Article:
How can legal workplaces be more accessible and inclusive for people with disabilities?
There are numerous, practical ways that the legal profession can ensure that those with living disabilities are better accommodated for.
At a recent panel event, hosted by the Law Society of NSW in support of International Day of People with Disability, NSW minister for families, communities and disability services, the Honourable Gareth Ward MP, said it was important for private businesses to employ people with a disability.
“Confounding expectations is really important to me and being the first NSW minister for disabilities to actually have a disability is an opportunity for me to demonstrate what people, who some will try to frame as having an impairment, can actually achieve,” he said.
“There’s a misconception in a lot of workplaces that people with disability are somehow not up to standard or not able to make the same contribution as others and I just think that’s totally wrong. People should see the employment of people with disabilities as a real opportunity to reach out to people who can make a great contribution to the legal profession.
“There are a lot of challenges across all professions – it’s about attitudes, it’s about inclusive workplaces, that applies to governments as much as anybody.
“We need to say to managers and to employers that employing people with disabilities is not a burden – it’s a great opportunity to demonstrate that you are an inclusive employer and an inclusive workplace.”
There are a number of ways that law firms, for example, can implement “straight away” to employ more people with a disability in the legal workplace, he posited.
These include: considering the existing Disability Inclusion Action Plans available from the state government, setting targets for employment of people with a disability in the workplace and ensuring that the needs of people with a disability currently working in the legal workplace are being met to the highest possible standards.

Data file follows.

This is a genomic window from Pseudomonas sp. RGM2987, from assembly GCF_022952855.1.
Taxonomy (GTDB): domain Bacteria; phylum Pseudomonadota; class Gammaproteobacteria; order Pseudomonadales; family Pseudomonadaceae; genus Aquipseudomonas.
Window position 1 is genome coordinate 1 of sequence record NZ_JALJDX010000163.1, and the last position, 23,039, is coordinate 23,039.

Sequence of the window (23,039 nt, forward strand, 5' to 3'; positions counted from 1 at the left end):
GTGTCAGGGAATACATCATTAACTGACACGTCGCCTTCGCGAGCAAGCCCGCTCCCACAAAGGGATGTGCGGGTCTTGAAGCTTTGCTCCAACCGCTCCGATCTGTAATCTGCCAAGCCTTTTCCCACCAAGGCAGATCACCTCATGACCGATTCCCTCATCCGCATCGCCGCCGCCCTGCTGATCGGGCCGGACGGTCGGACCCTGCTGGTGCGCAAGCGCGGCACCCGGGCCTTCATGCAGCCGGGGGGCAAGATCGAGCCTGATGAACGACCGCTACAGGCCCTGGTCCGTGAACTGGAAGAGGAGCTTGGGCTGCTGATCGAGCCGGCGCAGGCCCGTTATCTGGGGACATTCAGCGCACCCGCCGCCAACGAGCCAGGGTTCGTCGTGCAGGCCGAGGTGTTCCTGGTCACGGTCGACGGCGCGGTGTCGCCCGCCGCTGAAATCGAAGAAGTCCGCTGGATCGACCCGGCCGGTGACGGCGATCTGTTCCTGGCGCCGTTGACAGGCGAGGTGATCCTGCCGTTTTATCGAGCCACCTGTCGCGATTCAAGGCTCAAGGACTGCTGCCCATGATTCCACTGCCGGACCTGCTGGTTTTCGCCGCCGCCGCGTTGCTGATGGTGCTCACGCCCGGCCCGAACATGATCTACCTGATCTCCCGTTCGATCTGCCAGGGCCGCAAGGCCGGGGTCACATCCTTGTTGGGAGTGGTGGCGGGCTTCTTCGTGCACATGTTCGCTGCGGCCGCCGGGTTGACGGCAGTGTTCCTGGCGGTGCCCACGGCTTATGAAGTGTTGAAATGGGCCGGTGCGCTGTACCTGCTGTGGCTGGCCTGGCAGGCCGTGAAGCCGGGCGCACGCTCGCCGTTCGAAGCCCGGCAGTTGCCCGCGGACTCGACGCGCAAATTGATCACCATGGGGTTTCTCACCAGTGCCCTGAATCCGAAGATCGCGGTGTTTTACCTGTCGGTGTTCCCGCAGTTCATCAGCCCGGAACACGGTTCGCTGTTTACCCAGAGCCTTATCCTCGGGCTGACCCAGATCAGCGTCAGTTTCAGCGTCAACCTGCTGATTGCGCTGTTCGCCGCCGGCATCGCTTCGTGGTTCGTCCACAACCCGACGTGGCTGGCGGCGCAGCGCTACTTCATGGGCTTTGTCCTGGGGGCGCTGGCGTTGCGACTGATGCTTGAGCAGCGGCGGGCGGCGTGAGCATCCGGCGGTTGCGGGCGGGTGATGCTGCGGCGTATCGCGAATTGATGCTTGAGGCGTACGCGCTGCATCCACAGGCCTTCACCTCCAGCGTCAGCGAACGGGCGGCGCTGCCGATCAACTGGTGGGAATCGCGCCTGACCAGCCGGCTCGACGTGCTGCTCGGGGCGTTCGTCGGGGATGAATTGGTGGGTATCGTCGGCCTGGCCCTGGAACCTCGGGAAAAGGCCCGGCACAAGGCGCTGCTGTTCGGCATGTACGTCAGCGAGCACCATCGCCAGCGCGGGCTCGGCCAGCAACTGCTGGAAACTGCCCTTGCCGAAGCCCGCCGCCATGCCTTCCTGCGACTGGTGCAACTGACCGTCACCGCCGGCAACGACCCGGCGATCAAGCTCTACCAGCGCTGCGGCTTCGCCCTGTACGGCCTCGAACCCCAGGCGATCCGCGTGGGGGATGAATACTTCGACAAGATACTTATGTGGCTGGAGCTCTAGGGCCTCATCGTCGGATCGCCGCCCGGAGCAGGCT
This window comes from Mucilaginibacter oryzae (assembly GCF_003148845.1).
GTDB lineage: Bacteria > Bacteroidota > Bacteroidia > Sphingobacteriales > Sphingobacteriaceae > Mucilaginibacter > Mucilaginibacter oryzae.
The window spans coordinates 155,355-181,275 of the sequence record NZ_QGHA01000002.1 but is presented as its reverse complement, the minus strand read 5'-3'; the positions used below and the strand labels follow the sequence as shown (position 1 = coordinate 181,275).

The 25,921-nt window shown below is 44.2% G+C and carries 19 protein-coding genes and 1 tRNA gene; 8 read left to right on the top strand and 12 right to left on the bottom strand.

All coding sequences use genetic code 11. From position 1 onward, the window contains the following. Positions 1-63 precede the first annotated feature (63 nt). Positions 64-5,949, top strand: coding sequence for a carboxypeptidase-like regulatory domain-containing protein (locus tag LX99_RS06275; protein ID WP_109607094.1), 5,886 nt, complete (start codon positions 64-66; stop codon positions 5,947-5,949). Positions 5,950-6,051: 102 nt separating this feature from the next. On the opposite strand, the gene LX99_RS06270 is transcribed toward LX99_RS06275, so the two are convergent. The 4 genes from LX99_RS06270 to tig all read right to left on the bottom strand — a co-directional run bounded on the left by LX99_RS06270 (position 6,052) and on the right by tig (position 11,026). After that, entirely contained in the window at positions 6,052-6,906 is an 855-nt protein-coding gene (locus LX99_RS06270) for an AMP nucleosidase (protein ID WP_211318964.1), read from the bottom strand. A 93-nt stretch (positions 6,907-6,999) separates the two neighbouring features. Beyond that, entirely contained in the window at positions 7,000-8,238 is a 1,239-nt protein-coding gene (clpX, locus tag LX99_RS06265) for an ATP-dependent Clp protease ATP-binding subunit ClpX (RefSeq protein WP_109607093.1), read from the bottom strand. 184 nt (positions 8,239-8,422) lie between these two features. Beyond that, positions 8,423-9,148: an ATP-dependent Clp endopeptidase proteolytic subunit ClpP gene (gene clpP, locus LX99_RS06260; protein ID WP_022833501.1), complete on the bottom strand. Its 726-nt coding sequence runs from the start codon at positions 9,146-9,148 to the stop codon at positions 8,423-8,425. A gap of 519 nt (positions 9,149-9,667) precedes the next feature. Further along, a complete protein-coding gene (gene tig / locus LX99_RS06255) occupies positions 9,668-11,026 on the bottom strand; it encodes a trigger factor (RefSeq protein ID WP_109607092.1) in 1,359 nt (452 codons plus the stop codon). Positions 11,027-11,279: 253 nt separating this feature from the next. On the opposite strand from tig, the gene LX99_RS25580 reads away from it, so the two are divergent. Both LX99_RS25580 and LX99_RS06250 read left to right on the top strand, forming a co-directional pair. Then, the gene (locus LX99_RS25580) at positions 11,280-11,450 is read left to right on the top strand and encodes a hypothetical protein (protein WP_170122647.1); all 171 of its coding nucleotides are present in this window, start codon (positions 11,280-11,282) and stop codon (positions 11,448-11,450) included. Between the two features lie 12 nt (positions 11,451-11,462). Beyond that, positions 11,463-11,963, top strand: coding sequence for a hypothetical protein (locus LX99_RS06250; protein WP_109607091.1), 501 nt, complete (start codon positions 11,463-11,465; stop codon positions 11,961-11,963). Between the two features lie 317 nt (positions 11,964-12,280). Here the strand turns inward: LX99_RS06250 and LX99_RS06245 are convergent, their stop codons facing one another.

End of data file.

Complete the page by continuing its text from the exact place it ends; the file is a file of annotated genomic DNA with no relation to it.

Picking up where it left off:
Sydney University Emeritus Professor Ron McCallum – who was the first totally blind person to be appointed to a full professorship at any Australian or New Zealand university – said there is a need to make the justice system more accessible for people with a disability.
“We have to reach to our clients who are persons with disabilities, and we have to reach out to the courts and tribunals, and we have to make things as appropriate and as fair as possible,” he said.
“I sat on the Administrative Appeals Tribunal for many years and I found it was very important for those people challenging a decision to know that there was a person with a disability hearing the matter.”
Disability Innovation Institute human rights lawyer and interim director Rosemary Kayess warned, however, that it is difficult to build an inclusive legal profession when the bulk of members of that profession are not aware of disability.
“I think law schools need to start putting a more realistic framework on their subject matter… people with disability are over-represented in the justice system, especially criminal law, yet disability gets mentioned very rarely through law subjects,” she mused.
Elsewhere, the NSW Bar Association marked the International Day of People with Disability by calling for greater awareness of the challenges people with a disability face in accessing justice.
“This International Day of People with Disability we are calling on our members to start a conversation with their chambers and colleagues about improving access to, and engagement with, the justice system for clients and colleagues with disability,” president Tim Game SC said.
“Some of the challenges include considering adjustments to physical environments or infrastructure to make our courts and chambers more accessible for everyone. Consideration should also be given to promoting greater flexibility in court procedures and properly resourcing legal assistance to support those in need.”
Dr Robert Dubler SC – who is chairing the Bar Association’s accessibility panel – said it is fundamental to listen to members of the profession, including barristers with lived experience of disability, and work collaboratively with chambers, courts and community to drive meaningful solutions.
“Increasing awareness among all who engage with the justice system is critical to improve justice outcomes and promote equal opportunity for people with disability,” he said.
“[We look] forward to working with the courts, chambers, our members and the community to improve equal access to justice. We also recognise the important work currently underway by the disability royal commission and look forward to engaging with the commission.”